HEAD:Conservation Corps hits end of line

BYLINE1:By JOHN WEISS

BYLINE2:An AP Member Exchange

ELBA, Minn. -- The rotting box elder that leaned over a pond behind the Whitewater State Park headquarters would make an ideal loafing log for turtles and wood ducks. All it needed was a little help.

Enter Jessica Badger.

With a few swipes of her chain saw, the tree splashed into the partially frozen pond, where it became instant habitat.

Badger, dressed in heavy chaps, steel-toed boots and a helmet, then went to work dropping other box elders. These would be taken away and burned to make room for other species of trees in the park near Elba.

Badger, of Mantorville, who grew up near Rochester and is a 2002 graduate of the University of Wisconsin-River Falls, is a crew boss for one of the two Department of Natural Resources' Minnesota Conservation Corps teams in the southeast.

Her crew will be the last. The corps, which has been clearing trees, improving streams, burning prairie and teaching outdoors skills to young adults since 1981, is set to end June 30 due to budget cuts.

Whitewater Park Naturalist Dave Palmquist said the MCC crews provide inexpensive labor to clear trees, improve streams and cut brush off bluff prairies. Without them, the DNR couldn't afford to have it done, he said.

With Badger last week in Whitewater were Jess Trusty, of Byron, and Christopher Wagoner, of Rochester. The fourth crew member -- Lisa Brotherton of Chatfield -- was at training that day.

All three said they got into the corps by answering a newspaper ad last fall, and they all hope it's a stepping stone to more jobs outdoors or with animals.

The ad, however, did not promise quick riches and glory, they said. Instead, it offered low pay, hard work in the outdoors and less than a year of work; one perk is $2,360 for future education.

Badger said she wanted to join the corps because she grew up on farms and loves animals; her degree is in animal science. Corps work might lead to future employment in the outdoors or in veterinary medicine.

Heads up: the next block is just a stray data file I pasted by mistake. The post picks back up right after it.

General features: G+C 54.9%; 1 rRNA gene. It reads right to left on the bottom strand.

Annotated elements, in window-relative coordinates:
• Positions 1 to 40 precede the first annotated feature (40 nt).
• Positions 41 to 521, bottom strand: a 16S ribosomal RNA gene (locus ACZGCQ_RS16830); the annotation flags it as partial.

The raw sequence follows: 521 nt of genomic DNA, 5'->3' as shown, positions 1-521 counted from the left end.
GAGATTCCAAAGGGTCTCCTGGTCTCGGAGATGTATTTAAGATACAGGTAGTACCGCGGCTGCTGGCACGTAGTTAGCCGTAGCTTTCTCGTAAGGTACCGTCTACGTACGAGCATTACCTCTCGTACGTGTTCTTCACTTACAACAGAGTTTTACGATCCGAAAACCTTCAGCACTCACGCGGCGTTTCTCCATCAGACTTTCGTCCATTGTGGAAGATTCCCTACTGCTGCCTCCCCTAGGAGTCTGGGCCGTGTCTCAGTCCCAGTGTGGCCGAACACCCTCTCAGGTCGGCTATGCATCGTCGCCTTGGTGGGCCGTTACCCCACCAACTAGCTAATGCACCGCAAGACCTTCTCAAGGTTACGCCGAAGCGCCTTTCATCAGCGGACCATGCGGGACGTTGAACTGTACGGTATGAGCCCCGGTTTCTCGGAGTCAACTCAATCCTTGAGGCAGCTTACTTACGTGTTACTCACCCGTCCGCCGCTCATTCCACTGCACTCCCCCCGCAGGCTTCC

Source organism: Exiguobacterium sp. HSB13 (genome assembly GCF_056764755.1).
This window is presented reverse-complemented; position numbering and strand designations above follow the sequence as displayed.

''I enjoy being in the outdoors and not being cooped up in the office,'' she said.

What happens to her and her career is more up to fate because she has no dream job, she said.

She said that in college ''(I) just went with the flow, always wanted to find something I would like to do for the rest of my life,'' Badger said.

Before he joined the corps, Wagoner was working at a lab at Mayo Clinic, where he earned more than $16 an hour. He quit to work for $6 an hour and has no regrets.

''I just needed a change,'' he said. He has a degree in biology with an ecology emphasis and wants to help reintroduce more wolves to the wild in the United States. He hopes the corps is his stepping stone toward that dream job.

Trusty, a 2002 Byron High School graduate, hopes the job is a step toward being a DNR conservation officer. ''I don't know for sure. I let things happen,'' he said.

Crew members didn't know each other when the group was formed.

They were thrown together in a truck and were driven to northern Minnesota for training, Badger said. En route, they either slept or talked about themselves, telling of their past and their goals, she said.

They were taught how to set fires to improve prairie, use global positioning systems, drive snowmobiles or all-terrain vehicles and how to work with the public.

And, obviously, they were taught to use chain saws.